FT LAUDERDALE (CBSMiami) – Tearful family and friends gathered Tuesday to say their final goodbyes to three loved ones killed in last week’s shooting at Marjory Stoneman Douglas High School in Parkland.
Funeral services for 16-year-old Carmen Schentrup were held in Coral Springs and a memorial Mass and service were held for 14-year-old Gina Montalto in Parkland.
Schentrup’s family said she would have turned 17 on the day of her service.
She was remembered as an artistic girl who loved music, a good story and devoured books.
She was accepted as a National Merit Scholar semi-finalist, an honor her family says she never got the chance to know because her award letter arrived the day after she died.
Her family posted this message on Facebook.
“To our dear Carmen, you are a bright, beautiful, young woman bursting into the world. You are an amazing daughter, sister, friend. You fill our lives with loving memories that we will always cherish. You are a gift from God and into His arms you return.”
Montalto, a freshman who served on the school’s winter guard, also volunteered with special needs kids and was on the color guard squad.
Remembered as a loving daughter and sister, Montalto was a friend to everyone she met.
Her father, a pilot and captain for United Airlines gave the eulogy, reading a letter he wrote for her Catholic confirmation.
Anthony Montalto said his daughter loved books so much she dreamed of living in a library.
“It hits close to home. I didn’t realize how close until I was notified by my union,” said pilot Jeff Bretzer who was one of dozens of pilots to attend the service. “It’s heart wrenching.”
“The service was very emotional, the father did such a great job being super strong, talking great things about his daughter during the service. The community was very together just like how Parkland is, very united, very strong,” said AJ Henry, a family friend.
Also on Tuesday, there was a memorial service for 15-year-old Peter Wang.
Aaron Chen, Wang’s cousin, said on the day of the shooting his cousin, wearing his gray Junior ROTC uniform, held the door open so other people could escape.
He is being hailed a hero.
Fellow cadets and hundreds of mourners honored Wang at his service.
He was buried in his Junior ROTC uniform and West Point Military Academy announced he would be accepted posthumously into in the Class of 2025.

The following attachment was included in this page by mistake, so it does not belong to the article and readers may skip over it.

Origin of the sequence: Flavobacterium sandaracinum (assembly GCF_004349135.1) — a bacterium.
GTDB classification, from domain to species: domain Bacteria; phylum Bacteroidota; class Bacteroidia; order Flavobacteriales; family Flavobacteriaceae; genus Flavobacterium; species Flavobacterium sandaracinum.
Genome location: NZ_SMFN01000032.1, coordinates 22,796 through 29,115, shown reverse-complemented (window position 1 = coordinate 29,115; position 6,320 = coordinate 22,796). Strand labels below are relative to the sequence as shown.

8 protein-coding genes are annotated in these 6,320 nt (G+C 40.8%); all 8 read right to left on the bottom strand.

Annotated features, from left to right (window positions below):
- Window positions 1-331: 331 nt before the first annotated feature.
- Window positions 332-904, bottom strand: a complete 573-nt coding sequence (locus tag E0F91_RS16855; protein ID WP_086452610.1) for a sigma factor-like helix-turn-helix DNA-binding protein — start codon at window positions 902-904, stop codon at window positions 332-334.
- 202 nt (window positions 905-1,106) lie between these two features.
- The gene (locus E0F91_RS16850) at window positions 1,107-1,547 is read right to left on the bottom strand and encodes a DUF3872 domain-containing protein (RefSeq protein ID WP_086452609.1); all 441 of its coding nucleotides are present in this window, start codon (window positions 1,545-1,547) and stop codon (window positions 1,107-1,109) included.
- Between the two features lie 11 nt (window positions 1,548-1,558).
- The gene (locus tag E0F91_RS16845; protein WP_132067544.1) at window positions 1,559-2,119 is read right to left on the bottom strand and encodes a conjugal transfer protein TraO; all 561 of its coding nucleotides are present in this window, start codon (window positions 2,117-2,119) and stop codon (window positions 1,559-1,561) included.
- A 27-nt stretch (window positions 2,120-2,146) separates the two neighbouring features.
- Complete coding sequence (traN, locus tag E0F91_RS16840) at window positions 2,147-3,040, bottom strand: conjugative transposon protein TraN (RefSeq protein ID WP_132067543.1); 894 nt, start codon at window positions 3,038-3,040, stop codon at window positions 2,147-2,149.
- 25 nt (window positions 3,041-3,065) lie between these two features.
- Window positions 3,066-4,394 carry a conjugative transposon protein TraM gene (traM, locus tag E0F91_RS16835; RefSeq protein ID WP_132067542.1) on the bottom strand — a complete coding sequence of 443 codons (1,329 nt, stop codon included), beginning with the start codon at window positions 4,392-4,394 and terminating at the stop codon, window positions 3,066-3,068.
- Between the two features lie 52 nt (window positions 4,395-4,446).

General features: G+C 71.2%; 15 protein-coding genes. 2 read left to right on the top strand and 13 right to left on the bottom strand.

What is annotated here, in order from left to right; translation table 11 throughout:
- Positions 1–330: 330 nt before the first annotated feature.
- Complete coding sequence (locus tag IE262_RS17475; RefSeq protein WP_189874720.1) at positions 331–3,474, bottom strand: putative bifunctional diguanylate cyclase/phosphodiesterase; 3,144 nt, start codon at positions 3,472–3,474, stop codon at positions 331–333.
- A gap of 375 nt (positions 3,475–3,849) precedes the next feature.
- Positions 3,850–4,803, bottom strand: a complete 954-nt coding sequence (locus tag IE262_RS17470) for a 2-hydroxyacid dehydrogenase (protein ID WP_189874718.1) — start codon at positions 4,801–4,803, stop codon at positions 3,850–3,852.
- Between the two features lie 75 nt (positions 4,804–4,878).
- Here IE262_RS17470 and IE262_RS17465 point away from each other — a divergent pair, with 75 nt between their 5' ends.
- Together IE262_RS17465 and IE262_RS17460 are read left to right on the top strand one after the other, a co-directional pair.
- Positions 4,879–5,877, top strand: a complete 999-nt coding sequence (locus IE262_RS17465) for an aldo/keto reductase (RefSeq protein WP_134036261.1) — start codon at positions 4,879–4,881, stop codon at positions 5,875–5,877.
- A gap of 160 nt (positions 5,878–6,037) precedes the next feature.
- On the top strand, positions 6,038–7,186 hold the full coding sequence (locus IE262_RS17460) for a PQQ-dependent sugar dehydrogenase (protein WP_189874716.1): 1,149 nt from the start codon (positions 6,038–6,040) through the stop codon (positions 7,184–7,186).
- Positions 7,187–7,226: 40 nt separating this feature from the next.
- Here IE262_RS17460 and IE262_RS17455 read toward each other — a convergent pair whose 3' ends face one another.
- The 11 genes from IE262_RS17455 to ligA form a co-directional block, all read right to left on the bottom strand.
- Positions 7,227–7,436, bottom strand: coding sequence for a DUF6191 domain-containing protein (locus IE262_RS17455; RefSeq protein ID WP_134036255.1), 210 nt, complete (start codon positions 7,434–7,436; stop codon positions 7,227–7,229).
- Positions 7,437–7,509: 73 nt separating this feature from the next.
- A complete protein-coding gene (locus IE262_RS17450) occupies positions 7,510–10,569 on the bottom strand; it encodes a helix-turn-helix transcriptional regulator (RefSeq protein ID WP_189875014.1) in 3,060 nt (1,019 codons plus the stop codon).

In addition, the U.S. Army announced Wang and fellow Stoneman Douglas victims and cadets Alaina Petty and Martin Duque are all being awarded the medal for heroism.
At a memorial in Parkland, fellow classmates left flowers, lit candles and wrote messages that said a hero will forever be remembered.
Outside the funeral home, fellow cadets from Deerfield Beach, Hollywood Military Academy, and Stoneman Douglas stood at attention as hundreds of mourners made their way inside to pay the respects. Each person was given a memorial program with beautiful words that read, “He is a hero having sacrificed his life to protect his friends and classmates. He loved being in the JROTC and planned on attending the United States military academy West Point. He liked the Houston Rockets, hip-hop music, playing basketball and spending time with his friends.”
Also Tuesday, there were viewings for athletic director Chris Hixon, and assistant football coach Aaron Feis.
Hixon, who was also the school’s wrestling coach, was an Iraq War veteran.
Many have used the word hero to describe Feis. He was killed when he threw himself in front of students to protect them from oncoming bullets. He suffered a gunshot wound and later died after he was rushed into surgery.
Tuesday evening, Parkland hosted a “Run 4 Biegel” at Pines Trail Park. The run honors Scott Biegel, the school’s cross country coach and geography teacher who unlocked his classroom to allow panicked students to take shelter inside during the shooting. He was struck and killed by a bullet while closing the door behind them.
On Monday, funeral services were held for 15-year-old Luke Hoyer and 14-year-old Alaina Petty.
Monday night, more than two dozen vigils were held across the state. Local vigils were held in Miramar, Coral Springs, Pompano Beach, and Sunrise.
Young people were fired up, wanting change in the state and nation’s gun laws, and they, with the optimism of youth, are sure they can get things done.
“Because we are the future,” said Sergio Palacio. “Even if we don’t make it in this generation, the next one will someone will.”
Following Schentrup’s services, 100 Stoneman Douglas High students boarded buses bound for Tallahassee.
On Wednesday the students will meet with Senators and House members on both sides of the aisle, as well as Attorney General Pam Bondi and hold a press conference to share their experiences and messages.